Why We Shouldn't Try to be Perfect Mothers
'Dear Sebastian,' the letter began in a childish script. 'Thank you very much for my Birthday Present. I love 'Angelina Ballerina' books. Love Yore God Daughter Eleanor'.
I laughed. As any mother reading this will know, the likelihood that my husband Sebastian would have a) known it was his god-daughter's birthday b) sent her a present and c) known that she liked Angelina Ballerina would have been as likely as me going six rounds at the pub.
For the truth is, while women have made huge strides in the workplace, many men have not made commensurate progress at home. Domestic responsibilities, by which I don't just mean 'childcare' but the million tiny acts of kindness and arduousness that make up life at home, are largely still done by mothers. Confusion reigns between couples about how duties should be divided. The answer for many women is just to get on with it.
Pressure for perfection
For some, the pressure of trying to achieve perfection both at home and work is proving too much - a case of 'death by a thousand cuts' as my own mother puts it.
So it proved for me. The pressure I put on myself to be not just a mother, but a good one; not just to hold down a job (as a Times reporter) but to have a career; not just to be a wife, but to be supportive and loving one, in the end overwhelmed me.
Over the past 17 years I suffered two breakdowns and have had a long-running battle with depression. The first depressive episode left me bedridden for six months, the second for a year. This is the subject of my memoir, Black Rainbow. The last decade has seen me learn how to keep my own Black Dog on a tight leash. Mercifully, I now seem to be able to manage my depression.
My own forthrightness has encouraged that of others. Many mothers at the school gates have confided that they too suffer from high levels of anxiety and depression and they too are struggling with the pressure they feel to be perfect mothers. They are relieved to identify with and open up to a fellow sufferer.
I say mothers at the school gates, because although the World Health Organisation assures us that “Overall rates of psychiatric disorder are almost identical for men and women," there's no denying more woman have come forward to talk about their depression. You could well say this reflects men's traditional reticence, or that men manifest their inner stress differently from women. You could equally come to the conclusion that women struggle more than men.
Certainly the numbers suggest this. January 2014 figures from the NHS show that in 2013 almost 475,000 women were referred for counselling or behavioural therapy compared to only 274,000 men. Earlier surveys according to mental health charity SANE suggest that depression is almost twice as common among women as men.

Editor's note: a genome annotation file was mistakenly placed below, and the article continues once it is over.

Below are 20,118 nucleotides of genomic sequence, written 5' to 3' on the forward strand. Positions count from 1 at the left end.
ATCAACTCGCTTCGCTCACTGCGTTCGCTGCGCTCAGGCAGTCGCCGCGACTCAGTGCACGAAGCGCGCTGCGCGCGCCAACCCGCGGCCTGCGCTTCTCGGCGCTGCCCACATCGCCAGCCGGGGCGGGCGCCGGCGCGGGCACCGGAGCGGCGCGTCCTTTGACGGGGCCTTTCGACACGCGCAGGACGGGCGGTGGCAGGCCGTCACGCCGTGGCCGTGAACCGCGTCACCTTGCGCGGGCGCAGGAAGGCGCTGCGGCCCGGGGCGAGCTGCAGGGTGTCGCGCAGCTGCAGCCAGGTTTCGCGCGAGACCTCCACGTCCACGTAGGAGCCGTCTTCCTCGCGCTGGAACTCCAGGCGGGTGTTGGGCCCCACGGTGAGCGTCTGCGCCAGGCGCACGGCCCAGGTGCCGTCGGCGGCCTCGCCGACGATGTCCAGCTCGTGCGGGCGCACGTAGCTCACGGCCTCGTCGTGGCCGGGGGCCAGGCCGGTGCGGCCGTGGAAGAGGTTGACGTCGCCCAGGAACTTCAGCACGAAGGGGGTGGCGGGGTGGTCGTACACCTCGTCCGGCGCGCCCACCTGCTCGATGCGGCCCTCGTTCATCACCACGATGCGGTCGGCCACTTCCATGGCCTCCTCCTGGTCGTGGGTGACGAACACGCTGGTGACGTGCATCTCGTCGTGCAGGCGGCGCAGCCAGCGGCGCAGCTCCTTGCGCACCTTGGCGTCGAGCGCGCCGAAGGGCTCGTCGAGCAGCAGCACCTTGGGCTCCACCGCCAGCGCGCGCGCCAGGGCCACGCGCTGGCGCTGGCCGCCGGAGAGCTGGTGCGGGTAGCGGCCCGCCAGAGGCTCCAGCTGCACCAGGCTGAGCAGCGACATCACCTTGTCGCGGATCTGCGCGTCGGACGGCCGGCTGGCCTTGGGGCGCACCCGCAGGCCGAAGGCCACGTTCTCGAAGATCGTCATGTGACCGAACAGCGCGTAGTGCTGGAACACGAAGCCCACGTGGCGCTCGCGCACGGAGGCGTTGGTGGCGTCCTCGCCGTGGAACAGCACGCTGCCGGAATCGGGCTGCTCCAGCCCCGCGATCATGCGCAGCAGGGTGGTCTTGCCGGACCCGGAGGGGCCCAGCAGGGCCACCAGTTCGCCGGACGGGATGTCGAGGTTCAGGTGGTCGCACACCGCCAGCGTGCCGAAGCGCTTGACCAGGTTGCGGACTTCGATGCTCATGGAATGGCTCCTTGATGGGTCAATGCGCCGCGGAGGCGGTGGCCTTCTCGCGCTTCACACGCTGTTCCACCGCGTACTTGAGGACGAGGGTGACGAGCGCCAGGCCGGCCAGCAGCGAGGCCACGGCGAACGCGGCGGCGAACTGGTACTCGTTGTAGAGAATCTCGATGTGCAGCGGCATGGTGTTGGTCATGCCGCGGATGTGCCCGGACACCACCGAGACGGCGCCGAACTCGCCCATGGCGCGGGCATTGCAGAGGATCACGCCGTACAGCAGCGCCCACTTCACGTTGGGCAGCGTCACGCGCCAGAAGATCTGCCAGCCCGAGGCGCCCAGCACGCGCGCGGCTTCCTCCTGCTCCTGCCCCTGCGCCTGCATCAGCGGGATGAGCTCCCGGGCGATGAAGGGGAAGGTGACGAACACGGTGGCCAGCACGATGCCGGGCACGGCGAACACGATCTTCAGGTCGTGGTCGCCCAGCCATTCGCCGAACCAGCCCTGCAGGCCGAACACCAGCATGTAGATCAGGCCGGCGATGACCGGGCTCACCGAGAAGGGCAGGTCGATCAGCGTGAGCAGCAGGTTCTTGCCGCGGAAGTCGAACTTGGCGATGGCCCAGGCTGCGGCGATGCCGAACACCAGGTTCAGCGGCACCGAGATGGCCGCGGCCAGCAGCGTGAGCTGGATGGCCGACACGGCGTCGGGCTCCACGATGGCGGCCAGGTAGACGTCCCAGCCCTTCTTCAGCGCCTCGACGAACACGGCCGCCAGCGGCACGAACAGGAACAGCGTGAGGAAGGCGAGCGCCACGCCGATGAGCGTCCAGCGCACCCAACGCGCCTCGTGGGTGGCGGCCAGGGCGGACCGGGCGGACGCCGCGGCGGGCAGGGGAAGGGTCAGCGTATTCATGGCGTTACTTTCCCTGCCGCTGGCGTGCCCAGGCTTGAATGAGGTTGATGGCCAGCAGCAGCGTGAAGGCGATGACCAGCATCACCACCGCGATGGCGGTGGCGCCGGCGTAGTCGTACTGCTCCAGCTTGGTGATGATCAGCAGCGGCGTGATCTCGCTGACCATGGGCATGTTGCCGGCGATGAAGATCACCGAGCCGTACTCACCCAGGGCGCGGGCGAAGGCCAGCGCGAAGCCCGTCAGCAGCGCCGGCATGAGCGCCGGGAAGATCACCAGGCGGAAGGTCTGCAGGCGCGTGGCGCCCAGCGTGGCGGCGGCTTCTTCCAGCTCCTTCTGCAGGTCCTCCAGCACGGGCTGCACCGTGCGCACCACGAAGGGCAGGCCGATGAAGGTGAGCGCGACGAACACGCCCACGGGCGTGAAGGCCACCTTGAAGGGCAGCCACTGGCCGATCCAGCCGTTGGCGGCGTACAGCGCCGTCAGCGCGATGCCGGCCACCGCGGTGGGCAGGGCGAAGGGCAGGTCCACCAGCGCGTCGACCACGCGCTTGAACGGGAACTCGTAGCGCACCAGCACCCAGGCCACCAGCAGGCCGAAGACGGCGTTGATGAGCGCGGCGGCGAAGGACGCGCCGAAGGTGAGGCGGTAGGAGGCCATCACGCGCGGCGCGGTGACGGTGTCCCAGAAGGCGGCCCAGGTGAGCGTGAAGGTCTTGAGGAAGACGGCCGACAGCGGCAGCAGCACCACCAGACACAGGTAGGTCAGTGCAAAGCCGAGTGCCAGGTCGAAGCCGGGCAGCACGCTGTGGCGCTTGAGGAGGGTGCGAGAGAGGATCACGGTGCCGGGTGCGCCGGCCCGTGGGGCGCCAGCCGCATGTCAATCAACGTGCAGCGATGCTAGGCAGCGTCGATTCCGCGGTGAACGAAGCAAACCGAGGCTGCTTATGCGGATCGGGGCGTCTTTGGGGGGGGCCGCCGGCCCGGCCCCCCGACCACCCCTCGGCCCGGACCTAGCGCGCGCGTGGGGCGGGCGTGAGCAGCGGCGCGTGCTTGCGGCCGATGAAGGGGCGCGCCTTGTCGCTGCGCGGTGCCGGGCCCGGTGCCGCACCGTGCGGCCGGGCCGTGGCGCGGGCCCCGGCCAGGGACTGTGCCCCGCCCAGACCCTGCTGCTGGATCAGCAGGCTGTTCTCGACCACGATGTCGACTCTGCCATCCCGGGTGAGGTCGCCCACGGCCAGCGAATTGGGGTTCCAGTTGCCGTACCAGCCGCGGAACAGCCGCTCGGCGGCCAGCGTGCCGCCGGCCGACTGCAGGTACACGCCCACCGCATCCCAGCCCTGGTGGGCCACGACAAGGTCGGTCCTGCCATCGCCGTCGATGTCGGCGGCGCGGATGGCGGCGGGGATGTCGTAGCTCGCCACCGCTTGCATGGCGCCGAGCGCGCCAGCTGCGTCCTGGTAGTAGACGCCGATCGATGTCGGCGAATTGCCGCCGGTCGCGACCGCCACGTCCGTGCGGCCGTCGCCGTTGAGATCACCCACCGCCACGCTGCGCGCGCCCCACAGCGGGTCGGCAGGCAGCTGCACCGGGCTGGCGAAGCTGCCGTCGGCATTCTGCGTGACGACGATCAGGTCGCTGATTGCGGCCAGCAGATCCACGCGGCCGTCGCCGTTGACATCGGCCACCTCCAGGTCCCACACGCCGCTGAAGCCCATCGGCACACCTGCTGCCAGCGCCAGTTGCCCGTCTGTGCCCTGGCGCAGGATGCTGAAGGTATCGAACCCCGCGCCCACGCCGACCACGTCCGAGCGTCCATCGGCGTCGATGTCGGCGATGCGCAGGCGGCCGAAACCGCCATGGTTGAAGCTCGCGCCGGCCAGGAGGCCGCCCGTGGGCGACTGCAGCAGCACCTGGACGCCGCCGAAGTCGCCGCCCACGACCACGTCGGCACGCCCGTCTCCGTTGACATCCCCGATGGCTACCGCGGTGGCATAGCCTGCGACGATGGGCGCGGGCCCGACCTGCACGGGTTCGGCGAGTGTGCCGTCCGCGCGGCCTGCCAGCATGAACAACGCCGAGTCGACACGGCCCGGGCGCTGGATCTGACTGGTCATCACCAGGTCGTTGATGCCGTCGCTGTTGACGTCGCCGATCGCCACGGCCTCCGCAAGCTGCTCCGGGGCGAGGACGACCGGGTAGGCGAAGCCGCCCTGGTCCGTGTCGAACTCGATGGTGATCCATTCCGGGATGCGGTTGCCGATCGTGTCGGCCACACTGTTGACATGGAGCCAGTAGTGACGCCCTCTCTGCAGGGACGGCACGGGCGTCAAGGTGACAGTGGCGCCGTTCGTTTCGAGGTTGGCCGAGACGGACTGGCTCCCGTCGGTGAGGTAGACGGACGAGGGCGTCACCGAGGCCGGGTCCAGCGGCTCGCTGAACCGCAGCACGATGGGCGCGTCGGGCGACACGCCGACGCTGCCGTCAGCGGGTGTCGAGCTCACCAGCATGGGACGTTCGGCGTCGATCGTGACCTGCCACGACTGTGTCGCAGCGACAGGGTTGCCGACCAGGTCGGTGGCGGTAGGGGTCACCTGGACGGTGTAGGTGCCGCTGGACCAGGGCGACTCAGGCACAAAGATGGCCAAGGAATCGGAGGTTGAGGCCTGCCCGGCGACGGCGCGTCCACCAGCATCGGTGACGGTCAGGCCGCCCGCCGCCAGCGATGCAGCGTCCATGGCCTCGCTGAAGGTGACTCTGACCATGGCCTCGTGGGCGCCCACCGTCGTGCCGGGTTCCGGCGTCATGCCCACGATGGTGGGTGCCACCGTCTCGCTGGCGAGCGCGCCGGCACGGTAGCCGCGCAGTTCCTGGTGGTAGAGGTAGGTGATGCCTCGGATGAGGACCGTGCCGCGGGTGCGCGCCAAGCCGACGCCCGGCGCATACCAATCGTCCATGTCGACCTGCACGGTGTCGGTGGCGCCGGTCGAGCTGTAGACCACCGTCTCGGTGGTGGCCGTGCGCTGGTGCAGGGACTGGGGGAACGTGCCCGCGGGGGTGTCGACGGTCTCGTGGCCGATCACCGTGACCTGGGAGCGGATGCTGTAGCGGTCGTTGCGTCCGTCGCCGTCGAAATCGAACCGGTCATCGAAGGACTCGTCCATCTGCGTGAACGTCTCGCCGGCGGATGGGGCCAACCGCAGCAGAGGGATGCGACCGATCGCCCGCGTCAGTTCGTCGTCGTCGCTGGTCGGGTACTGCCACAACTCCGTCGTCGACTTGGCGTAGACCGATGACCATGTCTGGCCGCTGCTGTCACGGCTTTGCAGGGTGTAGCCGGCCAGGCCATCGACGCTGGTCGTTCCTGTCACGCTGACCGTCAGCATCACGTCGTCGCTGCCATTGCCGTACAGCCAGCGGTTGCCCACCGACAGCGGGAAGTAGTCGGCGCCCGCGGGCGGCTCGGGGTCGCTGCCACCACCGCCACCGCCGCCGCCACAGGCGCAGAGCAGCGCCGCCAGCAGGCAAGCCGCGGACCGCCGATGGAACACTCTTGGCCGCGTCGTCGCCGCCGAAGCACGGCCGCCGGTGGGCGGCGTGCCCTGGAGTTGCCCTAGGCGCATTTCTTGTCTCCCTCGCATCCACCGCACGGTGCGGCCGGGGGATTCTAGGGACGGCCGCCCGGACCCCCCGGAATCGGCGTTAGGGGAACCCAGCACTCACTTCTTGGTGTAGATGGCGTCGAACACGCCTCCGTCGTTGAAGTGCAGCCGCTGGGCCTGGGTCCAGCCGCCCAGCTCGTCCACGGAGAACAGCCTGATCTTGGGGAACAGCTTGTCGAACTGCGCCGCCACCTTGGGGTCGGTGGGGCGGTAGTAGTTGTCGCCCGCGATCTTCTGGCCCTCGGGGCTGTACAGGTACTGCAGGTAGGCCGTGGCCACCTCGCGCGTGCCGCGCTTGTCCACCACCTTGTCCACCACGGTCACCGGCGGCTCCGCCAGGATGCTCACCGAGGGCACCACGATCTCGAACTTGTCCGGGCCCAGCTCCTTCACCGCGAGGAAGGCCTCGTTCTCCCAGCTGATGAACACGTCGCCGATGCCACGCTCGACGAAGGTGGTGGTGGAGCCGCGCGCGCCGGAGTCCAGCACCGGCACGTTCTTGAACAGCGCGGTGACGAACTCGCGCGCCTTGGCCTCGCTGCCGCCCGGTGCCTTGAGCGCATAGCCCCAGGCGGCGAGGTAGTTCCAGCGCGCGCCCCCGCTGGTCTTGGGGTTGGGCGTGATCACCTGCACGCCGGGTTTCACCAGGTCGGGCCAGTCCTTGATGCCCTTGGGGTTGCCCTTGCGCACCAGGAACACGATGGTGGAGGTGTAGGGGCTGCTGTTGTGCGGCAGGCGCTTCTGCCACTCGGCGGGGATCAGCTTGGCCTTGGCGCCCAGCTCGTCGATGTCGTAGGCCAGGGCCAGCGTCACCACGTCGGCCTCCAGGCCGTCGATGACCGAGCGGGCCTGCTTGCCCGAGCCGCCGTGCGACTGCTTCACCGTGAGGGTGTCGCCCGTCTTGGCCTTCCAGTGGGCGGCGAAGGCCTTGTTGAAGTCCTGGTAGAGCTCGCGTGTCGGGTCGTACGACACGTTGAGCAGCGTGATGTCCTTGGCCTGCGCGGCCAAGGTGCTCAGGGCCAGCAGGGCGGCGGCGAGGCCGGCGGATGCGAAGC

What then is the answer? I have been forced by mental ill-health to impose limits on the way I live: good mental health maintenance means watching what I eat, getting a certain amount of sleep, and cutting out alcohol entirely. I treat myself rather like a nervous pet, have trimmed back my life, and recognise the need for a lie-down when it occurs. I've replaced life in an office with freelance writing and voluntary work in prisons and hospitals supporting those with poor mental health: I am entirely the beneficiary, given the well-known benefits of trying to help others. Therapy, drugs, and the healing power of poetry have all played their part in my recovery.
Replace 'good' with 'good enough'
I have also been forced to reassess my relations with others: we know women are especially vulnerable to depression given the pressure they put on themselves to maintain friendships and other relationships. My new attitude to all important relationships, including that with my husband and friends, but especially with my children, is to aim to replace 'good' with 'good enough'. In 1965, when women had yet to become a sizeable presence in the workforce, mothers spent 3.7 fewer hours per week on childcare than in 2008, even though women in 2008 were working almost three times as many paid hours, according to American research. ('All Joy and No Fun: The Paradox of Modern Parenting' by Jennifer Senior.)
These women were like I used to be, ferrying children to ballet classes, watching every match, supervising homework and responding to every need of the priceless modern child. I've learnt that not only can I not manage; my hothousing parenting and ensuing stress may not have pleased my children either. A 1999 survey of children of working parents conducted by the American Families and Work Institute found that ten per cent of the surveyed children wanted more time with their mothers, 16 per cent wanted more time with their fathers, but 35 per cent said they wished their mothers were less stressed.
Some of my friends can manage all the roles they and society require of them, and all credit to them. But I am a cautionary tale to those like me who have an underlying tendency to depression and anxiety and whose life falls into the quicksand of modernity with its multiple demands. Next time, I plan to get my husband to buy Eleanor's present.